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Also known as the Sail Swallowtail or Pear-tree Swallowtail.
Named Scarce Swallowtails because of their relative scarcity in the U.K.
Scarce Swallowtails are protected by law in the Czech Republic, Slovakia, Germany, Hungary, Luxembourg, Russia, Ukraine and Poland.
They are considered rare and endangered, and protected in some provinces of Austria, and of indeterminate status throughout Europe.
In Armenia the species demonstrates stable population trend and is evaluated as Least Concern.
They prefer foothills and lower areas, although they are found in elevations to 2,000 m. in alpine areas. They prefer woods, fields and gardens in towns and in rural areas. (They are often found in Sloe thickets and particularly orchards.)
They are a large distinctive butterfly that has a slow, floating flight pattern.The background color of the wings is creamy white or pale yellow.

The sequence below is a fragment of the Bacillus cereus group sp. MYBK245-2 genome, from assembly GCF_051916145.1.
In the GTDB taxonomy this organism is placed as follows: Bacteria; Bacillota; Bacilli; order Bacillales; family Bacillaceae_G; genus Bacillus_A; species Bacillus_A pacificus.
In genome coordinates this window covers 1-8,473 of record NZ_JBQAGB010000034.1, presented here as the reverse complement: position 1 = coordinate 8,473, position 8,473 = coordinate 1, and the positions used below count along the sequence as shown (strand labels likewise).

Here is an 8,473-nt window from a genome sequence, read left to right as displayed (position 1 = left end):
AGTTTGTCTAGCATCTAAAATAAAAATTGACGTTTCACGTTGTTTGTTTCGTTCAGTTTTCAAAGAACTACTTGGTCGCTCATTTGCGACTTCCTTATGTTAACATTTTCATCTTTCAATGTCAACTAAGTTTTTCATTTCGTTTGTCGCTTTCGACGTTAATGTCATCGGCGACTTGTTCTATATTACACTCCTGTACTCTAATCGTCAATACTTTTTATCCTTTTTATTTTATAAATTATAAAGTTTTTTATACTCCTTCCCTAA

On the front wings there are six tiger stripes and wedge-shaped markings. At the outer edge of the hind wings there are blue crescent markings, with an oblong, orange spot at the back corner and a relatively long tail.
When the wings are open, they display several long and black tiger stripes in knife-like patterns on a creamy white base. The borders of the hind wings are lined with several inverted crescent moon-like blue markings including the long tail-like protrusion at the end of the two wings. There are also two orange-yellow spots almost in the middle of the secondary wings. When the wings are closed, they display an identical pattern scheme in both the male and the female.
The chrysalises are found in two colors, brown and green. This is for camouflage, to hide themselves among the brown tree branches and green leaves.
The summer pupae are always green, and the winter ones, always brown, eventually enter a phase of hibernation before fluttering out as butterflies.
There are 4 Subspecies of this butterfly.
Diet: Caterpillars favorite host plant is the blackthorn (Prunus spinosa)
Diet: adults take flower nectar from assorted plants
Wingspan: 6 –8 cm / 2.4–3.1" in males, of 6 – 9 cm / 2.4 – 3.5 " females
The single biggest threat to butterfly survival is habitat destruction!!
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